Learning and teaching of science in primary schools in Fiji: Beliefs and practices of teachers in the field

Year: 2019

Author: Ali, Runaaz

Type of paper: Abstract refereed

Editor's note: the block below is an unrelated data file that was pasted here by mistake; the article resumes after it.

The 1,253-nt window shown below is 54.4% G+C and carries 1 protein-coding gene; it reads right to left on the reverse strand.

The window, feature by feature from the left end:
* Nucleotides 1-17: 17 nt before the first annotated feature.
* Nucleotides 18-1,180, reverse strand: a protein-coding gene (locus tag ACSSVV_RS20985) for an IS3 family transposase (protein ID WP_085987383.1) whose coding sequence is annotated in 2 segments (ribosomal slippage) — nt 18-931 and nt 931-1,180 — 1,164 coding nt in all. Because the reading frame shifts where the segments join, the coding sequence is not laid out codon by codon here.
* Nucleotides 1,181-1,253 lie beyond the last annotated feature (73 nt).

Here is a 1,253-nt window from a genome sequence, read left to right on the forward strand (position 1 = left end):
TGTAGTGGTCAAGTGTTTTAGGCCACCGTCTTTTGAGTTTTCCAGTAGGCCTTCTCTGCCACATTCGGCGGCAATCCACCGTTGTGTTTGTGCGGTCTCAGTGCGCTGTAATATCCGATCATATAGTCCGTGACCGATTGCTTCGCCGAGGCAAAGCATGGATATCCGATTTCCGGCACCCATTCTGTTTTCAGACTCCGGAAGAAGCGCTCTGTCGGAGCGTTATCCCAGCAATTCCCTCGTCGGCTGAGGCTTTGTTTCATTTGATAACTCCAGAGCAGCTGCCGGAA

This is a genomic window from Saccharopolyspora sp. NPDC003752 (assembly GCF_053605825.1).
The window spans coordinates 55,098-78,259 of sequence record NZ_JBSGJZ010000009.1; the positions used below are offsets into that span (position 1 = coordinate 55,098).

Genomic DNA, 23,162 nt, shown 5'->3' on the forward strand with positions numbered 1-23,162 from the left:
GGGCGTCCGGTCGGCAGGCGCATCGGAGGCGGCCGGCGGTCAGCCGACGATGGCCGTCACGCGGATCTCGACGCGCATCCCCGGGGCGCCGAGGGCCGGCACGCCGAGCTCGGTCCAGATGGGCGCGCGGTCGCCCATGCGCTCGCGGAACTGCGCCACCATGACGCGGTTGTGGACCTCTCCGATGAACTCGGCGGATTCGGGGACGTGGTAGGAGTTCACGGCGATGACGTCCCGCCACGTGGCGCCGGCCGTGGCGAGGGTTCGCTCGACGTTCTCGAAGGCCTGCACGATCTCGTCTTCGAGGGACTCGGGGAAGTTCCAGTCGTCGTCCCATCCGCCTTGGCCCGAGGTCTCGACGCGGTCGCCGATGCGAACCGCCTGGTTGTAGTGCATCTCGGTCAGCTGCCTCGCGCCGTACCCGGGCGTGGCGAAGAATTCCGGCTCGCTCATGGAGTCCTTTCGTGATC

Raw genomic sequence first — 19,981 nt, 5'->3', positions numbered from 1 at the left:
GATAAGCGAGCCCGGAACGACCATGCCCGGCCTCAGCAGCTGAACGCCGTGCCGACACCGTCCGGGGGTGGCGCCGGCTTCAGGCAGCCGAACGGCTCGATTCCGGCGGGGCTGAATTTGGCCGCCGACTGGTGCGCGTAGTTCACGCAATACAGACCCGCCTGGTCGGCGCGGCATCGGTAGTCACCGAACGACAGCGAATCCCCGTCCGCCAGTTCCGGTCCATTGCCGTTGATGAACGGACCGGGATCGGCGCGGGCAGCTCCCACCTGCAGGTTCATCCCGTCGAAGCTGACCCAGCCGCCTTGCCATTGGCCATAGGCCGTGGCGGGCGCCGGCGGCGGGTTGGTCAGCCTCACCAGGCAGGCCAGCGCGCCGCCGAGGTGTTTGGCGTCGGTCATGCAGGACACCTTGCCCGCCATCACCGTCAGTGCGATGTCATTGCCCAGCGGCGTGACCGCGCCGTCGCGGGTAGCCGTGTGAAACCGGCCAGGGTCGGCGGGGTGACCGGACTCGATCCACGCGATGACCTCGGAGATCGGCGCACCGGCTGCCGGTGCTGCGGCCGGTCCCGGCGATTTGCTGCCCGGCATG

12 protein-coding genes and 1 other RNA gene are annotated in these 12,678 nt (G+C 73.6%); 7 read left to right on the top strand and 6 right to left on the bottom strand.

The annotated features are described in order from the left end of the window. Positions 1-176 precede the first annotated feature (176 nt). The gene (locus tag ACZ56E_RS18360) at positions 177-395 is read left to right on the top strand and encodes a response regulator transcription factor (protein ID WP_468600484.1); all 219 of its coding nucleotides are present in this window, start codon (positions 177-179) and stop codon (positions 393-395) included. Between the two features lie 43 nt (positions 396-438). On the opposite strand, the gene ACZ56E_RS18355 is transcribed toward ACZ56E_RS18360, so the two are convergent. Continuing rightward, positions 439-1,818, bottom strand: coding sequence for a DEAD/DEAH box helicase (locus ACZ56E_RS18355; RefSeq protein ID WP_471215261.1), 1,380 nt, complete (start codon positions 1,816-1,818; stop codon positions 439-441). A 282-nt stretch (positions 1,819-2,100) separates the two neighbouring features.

In Fiji, which is not immune to the impact of scientific and technological advancements, science education is essential for citizens to be productive in a society that requires interaction with scientific information daily, especially in the context of climate change. However, there is a decline in students pursuing science subjects and an equally high failure rate amongst those students who do pursue science in higher secondary schools in Fiji. Possibly the way primary science is taught in schools discourages Fijian students from pursuing science disciplines in their secondary schooling. Previous studies in Fiji have shown that primary science teaching is didactic and often about learning science content and not doing science as befitting the nature of science. Teacher beliefs about science and learning and teaching science affect the way science is taught in schools. This study attempts to provide an in-depth analysis of beliefs and classroom practices of science as lived and experienced by Fijian primary school teachers. In particular, beliefs that teachers have about the nature of science and various aspects of learning and teaching science together with their classroom practice help in understanding how and why a teacher teaches science the way they do. Specifically an interpretive phenomenological analysis case study approach is employed to explore in-service teachers’ beliefs about the nature of science, various aspects of learning and teaching science and the relationships (if any) amongst them. The key data collection methods include semi-structured interviews, science lesson observations and researcher journal. This presentation will explain the methodology employed together with the analysis of preliminary findings from one in-service teacher participant. Since interpretive phenomenological analysis is a fairly new approach to science education research, it will add a new dimension to the repertoire of methods employed in science education research on teacher beliefs and practices both in Fiji and elsewhere.